Superintendent cleared ... with a catch
Charges of misconduct against Eagle Point School District Superintendent Cynda Rickert have been dropped by the Teacher Standards and Practices Commission.
"I am feeling excited, relieved and vindicated," Rickert said early Wednesday, referring to allegations she had made illegal staffing changes in the district related to school counselors.
But Rickert learned later in the day the oversight commission had "open investigations" against her.
"I am absolutely shocked," Rickert said. "We have been working closely for a month with the TSPC, and no mention was made to me or to my attorney. I am so shocked."
Melody Hanson, director of professional practices at TSPC, confirmed that complaints made by former school board members Jim Mannenbach and Mark Bateman had been dismissed.
But Hanson said there were "still open investigations remaining" against Rickert.
Hanson refused to detail the investigations or say who initiated them, citing state statutes.
"Our documents are not subject to public inspection," Hanson said, adding an investigator will bring information before the commission, which will determine whether or how to proceed.
Rickert's attorney, Nancy Hungerford, said the commission's willingness to make public the fact her client was being investigated, without informing Rickert, was "reprehensible."
"This smacks of being politically inspired," Hungerford said. "This is a shameful process being used to harass an administrator."
Bateman's complaint, which had to do with the district's contracts for busing services, was dismissed by the TSPC without a planned hearing, Hungerford said. The bigger issue was a complaint from former school board member Jim Mannenbach, who in 2011 filed a complaint stating Rickert replaced licensed counselors at Eagle Point High School with unlicensed staff — a claim Rickert said was untrue.
Oregon Administrative Rules state that districts must assign guidance counseling responsibilities to the appropriate personnel and "provide a comprehensive guidance and counseling program" at every grade level. Knowingly assigning an educator to duties they aren't licensed for is not allowed.
Rickert was slated to have a hearing on the allegations this week. But she received notice via Hungerford early Tuesday that the agency had dismissed the charges, Rickert said.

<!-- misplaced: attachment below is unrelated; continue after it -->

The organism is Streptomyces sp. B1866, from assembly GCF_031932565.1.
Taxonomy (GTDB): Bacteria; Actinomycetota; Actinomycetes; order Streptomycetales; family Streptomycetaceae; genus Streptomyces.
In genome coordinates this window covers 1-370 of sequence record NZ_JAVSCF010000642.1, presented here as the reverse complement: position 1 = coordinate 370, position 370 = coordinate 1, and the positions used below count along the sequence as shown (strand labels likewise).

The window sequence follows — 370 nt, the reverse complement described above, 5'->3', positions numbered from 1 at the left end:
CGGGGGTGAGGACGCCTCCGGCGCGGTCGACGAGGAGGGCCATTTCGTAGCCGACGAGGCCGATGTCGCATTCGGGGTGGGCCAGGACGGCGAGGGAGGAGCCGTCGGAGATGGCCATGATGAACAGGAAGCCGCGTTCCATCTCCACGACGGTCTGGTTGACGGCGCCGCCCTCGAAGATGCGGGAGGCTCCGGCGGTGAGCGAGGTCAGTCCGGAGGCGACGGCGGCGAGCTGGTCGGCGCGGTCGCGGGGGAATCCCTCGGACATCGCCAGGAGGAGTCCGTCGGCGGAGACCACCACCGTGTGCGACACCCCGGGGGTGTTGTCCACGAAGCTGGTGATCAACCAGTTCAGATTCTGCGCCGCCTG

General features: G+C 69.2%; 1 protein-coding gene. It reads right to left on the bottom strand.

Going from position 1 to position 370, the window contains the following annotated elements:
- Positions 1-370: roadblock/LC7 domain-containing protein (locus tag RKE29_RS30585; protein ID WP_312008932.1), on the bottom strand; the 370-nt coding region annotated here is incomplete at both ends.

"I knew all along I had not done anything wrong," Rickert said, adding she was prepared to defend her decisions before the commission.
Rickert said staffing changes made at Eagle Point are in compliance with state regulations and are common practice in other districts.
"I am still not aware of what law, policy or rule I allegedly violated," Rickert said. "The Eagle Center has two full-time licensed counselors. That has never changed. That is a fact."
Rickert received a notice of her charge of "gross neglect of duty" in the mail on Dec. 24, 2012, from the TSPC. She appealed the decision and requested a hearing before an administrative law judge. The hearing was slated to take place Nov. 12-14.
Mannenbach first lodged a complaint with the district in spring 2010 over the counseling services, which the district determined weren't in violation of state standards.
Then in October 2010, Mannenbach appealed the decision to the Oregon Department of Education, which conducted its own investigation. It determined the district was in compliance, as well.
Mannenbach then lodged the TSPC complaint in January 2011, according to Allen Barber, the district's human resources director.
"The commission's decision removes unwarranted criticism of my actions in supporting a program that has dramatically increased services and success for thousands of students," Rickert said.
Mannenbach expressed disappointment with the TSPC's decision, and reiterated his concerns about current staffing.
"Since Cynda Rickert was not held accountable to use licensed counselors as required ... a precedent has been set for all other high schools in Oregon," Mannenbach said Wednesday in an email to the Mail Tribune.
"I believe this will have an extremely negative impact on counseling services for a very high percentage of Oregon high school students."
There is no requirement in Oregon to have licensed counselors at elementary and middle schools, Rickert said, and the TSPC's investigation focused only on the high school, which has employed two licensed counselors for more than 20 years.
Rickert said when she came to the district seven years ago, she asked staff members to identify how their work directly contributes to student success. The staffing changes, and the current policies, help keep the district fiscally sound and functionally efficient, she said.
Hungerford said the TSPC dropped Mannenbach's allegations because they had no case against Rickert. As for the new ones, "we have no idea what the complaints are or who made them," she said.
"And if (TSPC's) track record is anything to go on, these new allegations are going to be as groundless as the last ones," Hungerford said.
Reach reporter Sanne Specht at 541-776-4497 or firstname.lastname@example.org.